We look for the perfect balance between the ancients and modern knowledge, with the aim of never excluding a priori, but of making thoughtful choices. Our wines represent precisely this: the union between yesterday and today, always in continuous development.
The ancestors lessons…
Over the course of the past generations, since the Rabinos began producing wine till today, the goal has always been one: to narrate our territory.
Each with the means of his time, we’ve always been committed to producing wines that are both respectful and representative of our lands.
In the past this translated into what I like to call “sensitive peasant intelligence“, or the ability of men of the time to understand the needs of the vine, to live in an almost symbiotic way with it without the tools and technologies of today.
One of the most common sentences my dad would repeat in winter was “when it snows at night, next morning look out: plant the vineyard where it has already melted”.
It is thanks to these ancient knowledge that today we have 25 hectares of healthy and well exposed vineyard, which we know thoroughly and which compensates us every year with quality fruits.
… and the help of modern studies
Queste conoscenze si sono via via trasmesse di padre in figlio, nello stesso modo in cui anni fa le ho insegnate a Paolo.
Il nostro, però, non è stato un apprendimento unilaterale: mio figlio ha imparato da me, come io da lui, cercando sempre un equilibrio tra tradizione e studi moderni.
“Quello dei Rabino è un muro in cui con ogni generazione si aggiunge un mattone, che non si limita a riprodurre, ma aggiunge un po’ di sé contribuendo nel patrimonio di famiglia.”
Oggi la nostra azienda può definirsi ecosostenibile, sebbene non sia certificata biologica.
Tutti i trattamenti sono mirati e misurati, e grazie alla produzione diversificata abbiamo una fornitura letteralmente a “m 0” di fertilizzanti naturali.
Siamo riusciti a creare quello che definiamo un “ciclo di autoproduzione sostenibile”, che limita al minimo la necessità di attori esterni nella nostra produzione.
In the vineyards…
The well-being of our vineyards can be measured by the naked eye. Anyone, walking among the rows around the farmhouse, can realize the transparency of our work.
The 25 hectares are located in the provinces of Cuneo and Asti, between Canale, Cisterna and San Damiano, allowing us to bottle the Monferrato tradition in addition to that of Roero.
However, all the vines are within 4 km of the winery, exclusively owned. Some are young and recently implanted – always keeping in mind my father’s teachings – while others are now over 80 years old.
It has been 8 years since we completely eliminated the weeding, and it shows. The vegetation grows luxuriantly among the rows, in which the jobs are carried out manually, and always by us of the family.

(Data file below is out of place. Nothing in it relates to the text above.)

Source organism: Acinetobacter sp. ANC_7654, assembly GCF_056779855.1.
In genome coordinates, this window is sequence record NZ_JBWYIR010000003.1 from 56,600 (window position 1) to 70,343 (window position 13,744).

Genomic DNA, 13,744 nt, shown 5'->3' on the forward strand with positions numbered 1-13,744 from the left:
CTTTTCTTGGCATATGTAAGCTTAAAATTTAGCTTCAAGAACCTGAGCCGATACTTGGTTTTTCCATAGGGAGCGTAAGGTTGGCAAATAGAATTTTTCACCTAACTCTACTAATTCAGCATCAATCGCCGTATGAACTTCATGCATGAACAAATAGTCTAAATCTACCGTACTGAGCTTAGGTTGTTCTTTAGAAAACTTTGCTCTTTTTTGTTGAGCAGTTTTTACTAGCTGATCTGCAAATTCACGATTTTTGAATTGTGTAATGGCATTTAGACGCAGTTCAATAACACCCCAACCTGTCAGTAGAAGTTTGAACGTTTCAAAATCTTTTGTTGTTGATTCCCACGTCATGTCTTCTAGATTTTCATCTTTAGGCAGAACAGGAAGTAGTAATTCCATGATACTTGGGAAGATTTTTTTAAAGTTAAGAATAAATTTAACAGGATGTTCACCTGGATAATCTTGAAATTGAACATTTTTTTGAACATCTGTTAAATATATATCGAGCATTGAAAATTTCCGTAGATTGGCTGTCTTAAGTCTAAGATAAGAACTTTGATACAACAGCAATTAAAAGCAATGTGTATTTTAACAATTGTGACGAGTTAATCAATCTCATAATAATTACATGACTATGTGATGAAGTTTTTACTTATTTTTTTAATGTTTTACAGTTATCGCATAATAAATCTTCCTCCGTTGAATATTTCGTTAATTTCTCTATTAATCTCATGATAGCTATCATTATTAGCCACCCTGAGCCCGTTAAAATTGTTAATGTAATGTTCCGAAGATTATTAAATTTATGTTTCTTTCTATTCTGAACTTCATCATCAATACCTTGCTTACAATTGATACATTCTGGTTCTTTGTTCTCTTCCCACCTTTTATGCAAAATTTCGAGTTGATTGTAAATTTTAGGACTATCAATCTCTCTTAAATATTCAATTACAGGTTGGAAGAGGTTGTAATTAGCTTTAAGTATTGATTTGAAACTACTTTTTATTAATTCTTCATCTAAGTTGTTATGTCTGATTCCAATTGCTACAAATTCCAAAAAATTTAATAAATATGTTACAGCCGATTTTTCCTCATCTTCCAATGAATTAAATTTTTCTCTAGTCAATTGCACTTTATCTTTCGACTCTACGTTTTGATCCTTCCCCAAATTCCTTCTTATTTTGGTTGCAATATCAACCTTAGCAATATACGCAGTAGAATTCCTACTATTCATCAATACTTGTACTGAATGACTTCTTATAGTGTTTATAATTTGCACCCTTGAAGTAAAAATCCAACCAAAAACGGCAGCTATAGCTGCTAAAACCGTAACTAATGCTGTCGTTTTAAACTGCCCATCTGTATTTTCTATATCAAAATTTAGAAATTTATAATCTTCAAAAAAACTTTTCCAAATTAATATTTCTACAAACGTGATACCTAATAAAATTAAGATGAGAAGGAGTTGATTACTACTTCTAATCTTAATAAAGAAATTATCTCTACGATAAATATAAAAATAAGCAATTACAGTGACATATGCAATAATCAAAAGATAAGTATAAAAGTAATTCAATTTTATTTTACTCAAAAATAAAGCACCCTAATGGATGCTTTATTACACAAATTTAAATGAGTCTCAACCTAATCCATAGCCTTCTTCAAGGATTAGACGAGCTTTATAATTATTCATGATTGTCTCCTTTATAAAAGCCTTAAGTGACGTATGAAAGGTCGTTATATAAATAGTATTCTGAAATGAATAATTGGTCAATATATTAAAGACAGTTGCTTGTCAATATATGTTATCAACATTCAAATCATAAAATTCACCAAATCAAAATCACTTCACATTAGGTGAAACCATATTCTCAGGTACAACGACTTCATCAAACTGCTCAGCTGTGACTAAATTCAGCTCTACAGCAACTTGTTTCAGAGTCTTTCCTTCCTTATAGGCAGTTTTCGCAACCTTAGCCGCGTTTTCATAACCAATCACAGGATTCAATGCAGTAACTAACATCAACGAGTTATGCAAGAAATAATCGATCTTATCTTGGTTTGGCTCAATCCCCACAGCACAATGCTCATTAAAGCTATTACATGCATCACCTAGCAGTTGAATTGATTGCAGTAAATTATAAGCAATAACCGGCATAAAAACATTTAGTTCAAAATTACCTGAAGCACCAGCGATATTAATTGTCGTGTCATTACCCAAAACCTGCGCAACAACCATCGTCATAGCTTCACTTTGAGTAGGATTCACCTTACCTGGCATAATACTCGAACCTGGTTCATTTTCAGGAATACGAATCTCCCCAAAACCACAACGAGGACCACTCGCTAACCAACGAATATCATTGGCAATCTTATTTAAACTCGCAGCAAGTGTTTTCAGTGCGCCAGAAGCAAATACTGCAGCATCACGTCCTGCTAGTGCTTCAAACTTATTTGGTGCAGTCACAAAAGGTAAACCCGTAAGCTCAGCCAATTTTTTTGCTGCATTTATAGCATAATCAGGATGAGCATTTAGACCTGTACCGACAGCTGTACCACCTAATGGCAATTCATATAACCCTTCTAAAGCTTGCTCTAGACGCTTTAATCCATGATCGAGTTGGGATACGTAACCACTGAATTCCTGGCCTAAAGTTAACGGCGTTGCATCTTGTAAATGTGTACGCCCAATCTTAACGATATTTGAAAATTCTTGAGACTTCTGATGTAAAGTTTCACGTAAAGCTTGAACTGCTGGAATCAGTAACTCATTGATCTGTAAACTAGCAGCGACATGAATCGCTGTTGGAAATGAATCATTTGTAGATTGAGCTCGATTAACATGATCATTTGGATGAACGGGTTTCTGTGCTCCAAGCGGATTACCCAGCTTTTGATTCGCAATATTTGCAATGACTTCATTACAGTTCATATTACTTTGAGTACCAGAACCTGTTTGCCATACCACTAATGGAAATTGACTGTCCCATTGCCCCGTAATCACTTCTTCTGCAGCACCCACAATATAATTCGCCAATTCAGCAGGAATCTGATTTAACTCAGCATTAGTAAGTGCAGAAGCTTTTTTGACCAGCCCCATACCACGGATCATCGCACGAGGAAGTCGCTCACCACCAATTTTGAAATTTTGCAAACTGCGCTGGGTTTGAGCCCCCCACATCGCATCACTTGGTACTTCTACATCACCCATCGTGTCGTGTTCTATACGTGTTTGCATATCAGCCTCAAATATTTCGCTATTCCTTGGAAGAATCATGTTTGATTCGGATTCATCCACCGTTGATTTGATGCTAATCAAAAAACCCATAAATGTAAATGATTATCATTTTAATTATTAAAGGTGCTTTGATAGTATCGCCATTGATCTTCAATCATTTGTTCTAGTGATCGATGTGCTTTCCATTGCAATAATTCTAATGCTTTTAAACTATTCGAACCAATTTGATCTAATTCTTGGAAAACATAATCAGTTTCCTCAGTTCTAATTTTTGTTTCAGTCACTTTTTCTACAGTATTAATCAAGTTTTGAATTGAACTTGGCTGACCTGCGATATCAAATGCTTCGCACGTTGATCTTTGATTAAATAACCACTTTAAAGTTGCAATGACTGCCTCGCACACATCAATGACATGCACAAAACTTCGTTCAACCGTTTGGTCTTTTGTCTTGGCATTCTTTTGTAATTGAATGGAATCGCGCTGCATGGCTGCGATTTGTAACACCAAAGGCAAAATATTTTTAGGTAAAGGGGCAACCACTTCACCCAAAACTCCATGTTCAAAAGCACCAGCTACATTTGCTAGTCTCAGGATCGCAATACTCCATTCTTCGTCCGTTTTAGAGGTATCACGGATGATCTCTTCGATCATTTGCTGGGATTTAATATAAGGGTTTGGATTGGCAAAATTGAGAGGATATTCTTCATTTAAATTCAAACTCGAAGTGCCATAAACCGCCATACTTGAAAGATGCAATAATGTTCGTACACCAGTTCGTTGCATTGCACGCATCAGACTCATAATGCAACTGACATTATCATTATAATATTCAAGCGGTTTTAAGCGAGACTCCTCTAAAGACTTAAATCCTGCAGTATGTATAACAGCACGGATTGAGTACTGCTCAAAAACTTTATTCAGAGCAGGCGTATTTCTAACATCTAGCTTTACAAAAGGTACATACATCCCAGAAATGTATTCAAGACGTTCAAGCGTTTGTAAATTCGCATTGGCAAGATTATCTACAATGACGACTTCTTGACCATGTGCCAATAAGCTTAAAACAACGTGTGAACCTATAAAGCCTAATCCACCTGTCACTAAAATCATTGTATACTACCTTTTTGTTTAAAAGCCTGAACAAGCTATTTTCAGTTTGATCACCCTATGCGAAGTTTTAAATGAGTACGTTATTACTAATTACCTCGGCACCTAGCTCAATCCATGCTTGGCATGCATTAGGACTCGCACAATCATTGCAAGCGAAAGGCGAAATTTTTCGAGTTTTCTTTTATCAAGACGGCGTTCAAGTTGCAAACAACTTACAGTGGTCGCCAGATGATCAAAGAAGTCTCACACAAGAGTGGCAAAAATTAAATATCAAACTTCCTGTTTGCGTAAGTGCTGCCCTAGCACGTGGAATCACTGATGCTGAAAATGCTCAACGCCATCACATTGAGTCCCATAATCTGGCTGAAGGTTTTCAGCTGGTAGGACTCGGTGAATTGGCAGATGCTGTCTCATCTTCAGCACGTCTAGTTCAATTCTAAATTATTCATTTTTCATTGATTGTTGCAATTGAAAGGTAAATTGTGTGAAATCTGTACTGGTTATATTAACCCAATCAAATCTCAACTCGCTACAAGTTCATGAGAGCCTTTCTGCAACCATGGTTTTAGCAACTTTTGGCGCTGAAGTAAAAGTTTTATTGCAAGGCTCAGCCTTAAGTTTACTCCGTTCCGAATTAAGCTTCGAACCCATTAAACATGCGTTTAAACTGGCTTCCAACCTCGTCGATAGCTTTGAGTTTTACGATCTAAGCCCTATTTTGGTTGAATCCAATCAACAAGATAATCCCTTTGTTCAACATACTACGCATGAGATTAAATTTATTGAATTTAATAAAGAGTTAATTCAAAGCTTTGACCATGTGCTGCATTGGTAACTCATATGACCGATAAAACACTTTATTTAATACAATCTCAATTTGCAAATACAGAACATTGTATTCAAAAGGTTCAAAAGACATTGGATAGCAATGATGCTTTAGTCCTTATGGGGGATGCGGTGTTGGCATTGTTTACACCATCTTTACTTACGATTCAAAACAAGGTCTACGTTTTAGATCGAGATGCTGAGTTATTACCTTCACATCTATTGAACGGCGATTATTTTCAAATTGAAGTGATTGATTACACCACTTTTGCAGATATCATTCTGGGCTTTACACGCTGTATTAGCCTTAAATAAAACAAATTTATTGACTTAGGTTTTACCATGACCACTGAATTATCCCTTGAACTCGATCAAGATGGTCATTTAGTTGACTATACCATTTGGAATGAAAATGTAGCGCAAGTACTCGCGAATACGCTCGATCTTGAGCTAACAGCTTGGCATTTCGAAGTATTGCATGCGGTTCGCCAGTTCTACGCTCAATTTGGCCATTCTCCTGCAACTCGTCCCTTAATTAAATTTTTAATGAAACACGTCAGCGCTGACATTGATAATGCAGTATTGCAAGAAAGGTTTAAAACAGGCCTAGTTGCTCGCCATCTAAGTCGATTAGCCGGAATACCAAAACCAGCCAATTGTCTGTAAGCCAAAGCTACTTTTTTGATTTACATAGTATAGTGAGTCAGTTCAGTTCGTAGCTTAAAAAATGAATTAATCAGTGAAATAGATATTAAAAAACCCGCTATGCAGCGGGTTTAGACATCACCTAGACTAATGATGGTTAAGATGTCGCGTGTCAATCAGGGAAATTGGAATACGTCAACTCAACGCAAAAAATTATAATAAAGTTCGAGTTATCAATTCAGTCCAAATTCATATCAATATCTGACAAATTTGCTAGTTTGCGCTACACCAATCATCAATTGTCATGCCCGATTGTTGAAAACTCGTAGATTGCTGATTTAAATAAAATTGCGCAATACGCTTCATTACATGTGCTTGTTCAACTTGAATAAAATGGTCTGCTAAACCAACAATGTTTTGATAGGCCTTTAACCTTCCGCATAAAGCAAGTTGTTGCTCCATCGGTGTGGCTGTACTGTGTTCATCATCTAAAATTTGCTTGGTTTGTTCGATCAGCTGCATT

… and in the cellar
This is Paolo‘s world today, who after years of learning proved to be ready to support the great responsibility of the cellar man.
However, we are a family of enologists, so there is no lack of exchange of ideas and suggestions, and every important decision is taken in common.
The identity of the Rabino wines lies in the importance that is given to the individual grape variety: we have chosen to vinify different varieties because we are fascinated by the differences and the characteristics of each one, and therefore we have as a priority to safeguard them through careful vinification, expressing them in the bottle.
We produce about 50,000 bottles a year, a limited number compared to the potential of our hectares.
We use the most modern instruments and equipment, all aimed at preserving the aromas of the grape of origin.
With the same purpose we have chosen to use little wood, only for Barbera d’Alba and Nebbiolo, and exclusively in large barrels. Our winery doesn’t allow – and never has allowed in the past – the use of barriques or tonneaux.
Paolo’s era in the cellar is an era of experimentation.
In addition to the gradual shift towards a 100% sustainable company, my son always keeps pace with the latest technologies and discoveries in the wine world.
We are recently experimenting with different types of corks. For whites and rosé we use the screw cork, which best preserves the aromas and excludes cork problems.
After a period of initial mistrust, today our regular customers appreciate the unquestionable advantages: guaranteed durability and quality!
A few years ago my son Paolo, together with a friend who was also a winemaker, decided a little for fun and a little for curiosity to regenerate two old barrels, unused for 20 years.
After cleaning and scraping them by hand, restoring them to virgin wood, they sanitized them using an ancient and popular technique, a perfect example of the strength of tradition.
This method is called “Borba” in Piedmontese, and was used to remove the stench of closed from barrels that were left unused during summer.
A cauldron was filled with 3 – 4 hectoliters of hot, almost boiling water, which was then left to infuse with mallow, peach leaves and walnut tips. This mixture was then sprayed on the wood and left to rest for about 12 hours.
Bringing this ancient wisdom back to life, Paolo was able to bring back to life even the barrels that my father and I used, and which you can still see in the cellar today.
In the last year we’ve been approaching Nomacork technology, the latest addition to our sustainable choices: this cap is in fact 100% recyclable, produced from a polymer of sugar cane.
At first glance it is difficult to distinguish it from the traditional cork, and unlike Diam – a popular alternative among today’s producers – it is an extrusion, therefore it never presents alterations or air holes inside it.
The latter is in fact a microgranular cork, with particles that are joined at a later time, and although it remains a safer option than cork, it can occasionally present defects.